It's okay, Gelin. This important discussion can be carried out here, since it involves our concepts of science as well. A problem usually occurs when we start new lines of discussion within older, loosely related threads with subject titles that do not at all reflect the content of the discussion. It's a problem because not everyone who comes to the forum reads everything. Some visitors pick only the subject titles that interest them. That's why I work so hard to place any major new discussion line under a subject title and forum category that are fairly indicative of what is being discussed. This is important for a good maintenance of the archives also, to facilitate research into what has already been written about. What I do, as the librarian of this forum, requires more work than most people would imagine. But I consider it important, because the forum may indeed serve in the long run as a tool of education and a tool for further dialogue. That's why I keep at it every day. Everyone can help in that regard by appropriately choosing the subject titles for their contributions and switching to a new topic or a new forum category, when appropriate.

That said, you made some general comments about the coexistence or non-coexistence between education/science and religion/faith in the minds of specific individuals. That is fine, but when I look back, I see that Jonas had referred specifically to " creation theory" in particular. In other words, Jonas did not advance the argument that faith and science cannot coexist. That may or may not be his position on the matter. What he specifically said was this:[quote]I don't understand how a geneticist like GELIN would believe in the mumbo jumbo of the "creation theory". [/quote]
That George W. Carver and Gregor Mendel, two eminent scientists, believed in God, is a counter-argument in search of an argument that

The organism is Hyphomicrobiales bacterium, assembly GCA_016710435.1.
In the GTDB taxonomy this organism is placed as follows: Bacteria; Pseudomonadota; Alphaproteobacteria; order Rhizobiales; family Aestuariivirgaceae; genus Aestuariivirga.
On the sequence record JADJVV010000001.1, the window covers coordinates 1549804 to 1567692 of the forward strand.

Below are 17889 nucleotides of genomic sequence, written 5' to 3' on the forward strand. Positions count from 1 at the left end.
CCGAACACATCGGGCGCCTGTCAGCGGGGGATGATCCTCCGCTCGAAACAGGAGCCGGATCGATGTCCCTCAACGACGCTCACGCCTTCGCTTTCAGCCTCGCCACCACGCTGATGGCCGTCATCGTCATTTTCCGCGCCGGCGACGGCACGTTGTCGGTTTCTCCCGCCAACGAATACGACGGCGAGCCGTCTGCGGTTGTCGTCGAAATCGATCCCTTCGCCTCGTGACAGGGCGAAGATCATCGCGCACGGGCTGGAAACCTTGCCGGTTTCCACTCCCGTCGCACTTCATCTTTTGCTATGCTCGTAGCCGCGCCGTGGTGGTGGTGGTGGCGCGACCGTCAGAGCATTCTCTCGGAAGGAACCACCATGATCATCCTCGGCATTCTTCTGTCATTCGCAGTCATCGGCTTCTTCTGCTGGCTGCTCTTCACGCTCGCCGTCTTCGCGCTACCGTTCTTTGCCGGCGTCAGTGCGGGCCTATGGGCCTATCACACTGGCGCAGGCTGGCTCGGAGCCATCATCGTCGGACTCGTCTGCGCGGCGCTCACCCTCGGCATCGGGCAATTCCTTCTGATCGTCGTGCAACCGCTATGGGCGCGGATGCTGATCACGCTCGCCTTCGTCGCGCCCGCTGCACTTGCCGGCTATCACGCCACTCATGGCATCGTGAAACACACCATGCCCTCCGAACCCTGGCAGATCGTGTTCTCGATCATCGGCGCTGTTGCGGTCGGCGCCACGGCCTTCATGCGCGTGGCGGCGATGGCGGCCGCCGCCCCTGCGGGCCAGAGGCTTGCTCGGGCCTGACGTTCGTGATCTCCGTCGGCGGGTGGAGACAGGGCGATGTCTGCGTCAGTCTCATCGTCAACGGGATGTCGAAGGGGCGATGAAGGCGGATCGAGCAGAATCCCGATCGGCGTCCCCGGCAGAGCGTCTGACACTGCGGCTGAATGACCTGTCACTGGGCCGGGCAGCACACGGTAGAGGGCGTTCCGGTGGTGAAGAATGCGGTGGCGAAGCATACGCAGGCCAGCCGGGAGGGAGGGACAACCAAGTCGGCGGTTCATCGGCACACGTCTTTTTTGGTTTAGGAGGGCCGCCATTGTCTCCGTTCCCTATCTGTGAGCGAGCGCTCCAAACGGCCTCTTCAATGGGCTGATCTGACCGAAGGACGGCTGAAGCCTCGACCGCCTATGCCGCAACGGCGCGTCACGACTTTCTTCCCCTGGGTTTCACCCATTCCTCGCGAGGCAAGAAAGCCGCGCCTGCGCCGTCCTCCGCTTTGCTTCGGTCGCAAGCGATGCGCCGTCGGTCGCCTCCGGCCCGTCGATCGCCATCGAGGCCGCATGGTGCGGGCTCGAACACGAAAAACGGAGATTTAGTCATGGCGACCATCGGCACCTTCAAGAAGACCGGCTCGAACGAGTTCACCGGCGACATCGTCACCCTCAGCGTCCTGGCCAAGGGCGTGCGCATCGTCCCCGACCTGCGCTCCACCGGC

was not previously made. At least that's the way it appears to me. However, you are free to broaden the discussion if you please, but it's always good to address first the cards that are already on the table.

Finally, I want to point out that, in my opinion, faith and religion should not be so glibly associated because they are two very different things. People of religion are not necessarily people of faith, and people of faith are not necessarily people of religion. In the same way, I think that "creation theory" is basically a tenet of faith (this is how God created the Universe or Life on Earth, or so we would like to think, because it conforms more readily to biblical tales) and not of science.

The "creationists" like to point to phenomena not fully explained by the theory of evolution, while they comfortably fall back on what has been written in the Bible. Nothing wrong in that per se, except that they seem to forget that the Bible projects faith and is not a book of science. So there is truly nothing scientific about "creationism". It is FAITH, not SCIENCE. And no matter how creationists will attack the theory of evolution (and science itself, unlike faith, invites skepticism... a healthy dose of skepticism has ALWAYS propelled science to greater heights), those attacks will never advance creationism as a science, simply because it is not. I hope that you and I will agree on this: creationism IS NOT science. It is simply the fervent wish of people who would like to see natural phenomena align with whatever the sacred books have taught them.

Now, to address the larger issue that you raised, I do not think at all that faith and science are incompatible. It's often religion that gets in the way.

T-dodo

Post by T-dodo » Sat Apr 30, 2005 11:10 am